LOS ANGELES -- It took Hanley Ramirez about one second to answer the question, "When was the last time you felt this good at the plate?"
"Um, 2009, when I was the batting champion," Ramirez said.
One of the reasons Yasiel Puig has captured the imagination of baseball fans these past few weeks is the limitlessness of it all. We still don't know where his talent is pulling him and, by extension, us. It could go anywhere. The skill set is so profound, there really is no comparison too outlandish, at least until his career settles in.
Ramirez is seven years older than Puig, with seven more years in the major leagues. He has baggage and has had his share of disappointments, but in some ways, his upside is every bit as mysterious. In 2009, three years after his Rookie of the Year season, Ramirez batted .342. His OPS was .954.
Then, the mileage started catching up to him. He dealt with lower-back pain. The accumulated damage to his left shoulder became so bad, doctors had to cut him open after the 2010 season. He still has the scar.
He became a different guy, a diminished player with a bad reputation. The past two years, Ramirez batted .252 with a .742 OPS. Manager Don Mattingly kept asking him to cut down his swing, but Ramirez didn't budge. His results weren't adding up to the sum of his talents and a lot of people wondered if they ever again would.
Could it just be that the dazzling talent of those earlier years in Miami has returned? The signs certainly are hinting at it. Ramirez hit a ball so hard off the left-field foul pole in the sixth inning of the Dodgers' 6-5 win over the San Francisco Giants on Tuesday, it left the stadium in record time.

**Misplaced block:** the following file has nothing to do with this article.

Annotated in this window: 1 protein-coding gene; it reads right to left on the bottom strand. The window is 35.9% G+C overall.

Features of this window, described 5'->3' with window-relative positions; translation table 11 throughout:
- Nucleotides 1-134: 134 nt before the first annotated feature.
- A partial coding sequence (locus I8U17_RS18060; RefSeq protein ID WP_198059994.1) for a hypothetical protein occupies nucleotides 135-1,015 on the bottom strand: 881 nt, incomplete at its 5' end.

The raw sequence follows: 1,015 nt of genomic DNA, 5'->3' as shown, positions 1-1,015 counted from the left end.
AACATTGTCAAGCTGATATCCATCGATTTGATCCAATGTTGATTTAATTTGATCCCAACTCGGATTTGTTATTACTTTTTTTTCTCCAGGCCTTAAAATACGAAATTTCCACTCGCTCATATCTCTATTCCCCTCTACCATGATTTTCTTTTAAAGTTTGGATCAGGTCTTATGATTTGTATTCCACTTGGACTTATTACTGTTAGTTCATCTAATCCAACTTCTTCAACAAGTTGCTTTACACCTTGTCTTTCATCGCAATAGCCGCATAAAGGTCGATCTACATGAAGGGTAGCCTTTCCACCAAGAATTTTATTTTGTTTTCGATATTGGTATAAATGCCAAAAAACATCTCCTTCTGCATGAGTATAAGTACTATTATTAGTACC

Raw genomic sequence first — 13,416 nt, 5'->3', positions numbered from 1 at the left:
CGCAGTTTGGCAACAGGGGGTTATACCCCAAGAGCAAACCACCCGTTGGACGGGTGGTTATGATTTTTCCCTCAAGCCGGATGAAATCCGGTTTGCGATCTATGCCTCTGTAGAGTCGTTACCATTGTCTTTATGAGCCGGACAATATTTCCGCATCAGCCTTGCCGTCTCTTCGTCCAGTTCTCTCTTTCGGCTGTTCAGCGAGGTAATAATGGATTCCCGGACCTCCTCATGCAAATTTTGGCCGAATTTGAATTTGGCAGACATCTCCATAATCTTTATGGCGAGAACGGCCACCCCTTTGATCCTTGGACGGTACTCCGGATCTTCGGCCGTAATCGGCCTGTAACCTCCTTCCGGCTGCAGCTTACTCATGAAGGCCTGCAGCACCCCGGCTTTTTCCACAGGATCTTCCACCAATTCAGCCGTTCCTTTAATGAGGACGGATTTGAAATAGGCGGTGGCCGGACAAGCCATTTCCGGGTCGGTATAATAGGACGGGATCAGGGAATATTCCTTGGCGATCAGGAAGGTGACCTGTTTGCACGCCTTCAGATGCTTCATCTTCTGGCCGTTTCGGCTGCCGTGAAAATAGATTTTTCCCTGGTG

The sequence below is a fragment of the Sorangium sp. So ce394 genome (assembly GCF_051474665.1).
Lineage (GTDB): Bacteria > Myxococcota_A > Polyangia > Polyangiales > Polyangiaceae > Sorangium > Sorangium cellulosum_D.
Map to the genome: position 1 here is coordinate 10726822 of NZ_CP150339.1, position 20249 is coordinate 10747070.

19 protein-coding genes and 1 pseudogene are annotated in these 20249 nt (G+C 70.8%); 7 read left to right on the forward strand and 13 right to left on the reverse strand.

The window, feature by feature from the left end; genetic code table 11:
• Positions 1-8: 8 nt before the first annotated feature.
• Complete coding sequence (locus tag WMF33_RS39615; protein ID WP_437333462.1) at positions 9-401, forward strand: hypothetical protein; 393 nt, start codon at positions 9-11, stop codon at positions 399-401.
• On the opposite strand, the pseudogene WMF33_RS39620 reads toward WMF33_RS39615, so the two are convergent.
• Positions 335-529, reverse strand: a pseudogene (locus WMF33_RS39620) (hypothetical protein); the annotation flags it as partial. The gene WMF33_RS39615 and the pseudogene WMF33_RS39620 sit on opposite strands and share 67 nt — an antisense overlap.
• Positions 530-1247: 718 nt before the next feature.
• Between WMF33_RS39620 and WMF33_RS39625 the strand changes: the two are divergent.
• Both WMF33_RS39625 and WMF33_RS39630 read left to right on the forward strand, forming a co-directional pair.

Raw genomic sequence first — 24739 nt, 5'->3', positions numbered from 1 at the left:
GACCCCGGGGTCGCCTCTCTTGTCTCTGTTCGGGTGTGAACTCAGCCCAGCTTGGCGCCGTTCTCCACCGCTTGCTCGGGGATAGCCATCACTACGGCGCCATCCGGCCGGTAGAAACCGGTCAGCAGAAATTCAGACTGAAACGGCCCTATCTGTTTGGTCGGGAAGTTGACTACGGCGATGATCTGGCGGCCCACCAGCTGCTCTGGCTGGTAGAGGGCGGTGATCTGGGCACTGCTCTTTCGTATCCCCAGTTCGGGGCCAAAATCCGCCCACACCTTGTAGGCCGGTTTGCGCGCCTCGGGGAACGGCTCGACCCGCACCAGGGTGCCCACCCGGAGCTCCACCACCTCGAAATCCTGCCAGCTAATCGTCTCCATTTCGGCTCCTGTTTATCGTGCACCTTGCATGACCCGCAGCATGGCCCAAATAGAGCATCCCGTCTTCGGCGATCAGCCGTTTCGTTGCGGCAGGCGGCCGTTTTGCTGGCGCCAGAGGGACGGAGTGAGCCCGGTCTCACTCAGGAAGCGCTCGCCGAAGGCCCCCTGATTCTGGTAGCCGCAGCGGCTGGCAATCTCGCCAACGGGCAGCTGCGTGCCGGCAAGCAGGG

According to ESPN Stats and Info, it took the ball 2.97 seconds to leave, the quickest departure from any stadium this season. He hit two balls just as hard over the weekend in San Diego. During this eight-game hitting streak, Ramirez is batting .467 with two doubles and four home runs.
"Hanley's dangerous," Mattingly said. "He hits the ball hard, as hard as anybody."
Anybody, presumably, includes Puig.
In fact, Mattingly started feeling good about his lineup again -- for the first time since early April -- the day he decided he would no longer rest Ramirez every third or fourth game to ease his balky hamstring back into action. Mattingly decided he was going to play his "guys."
"Since that day, I felt like we've put a lineup together," Mattingly said.
If Ramirez really is all the way back, the next project is Matt Kemp. If he, too, reverts to previous form, the Dodgers will, for the first time since about Opening Day, feel as if this is only the beginning.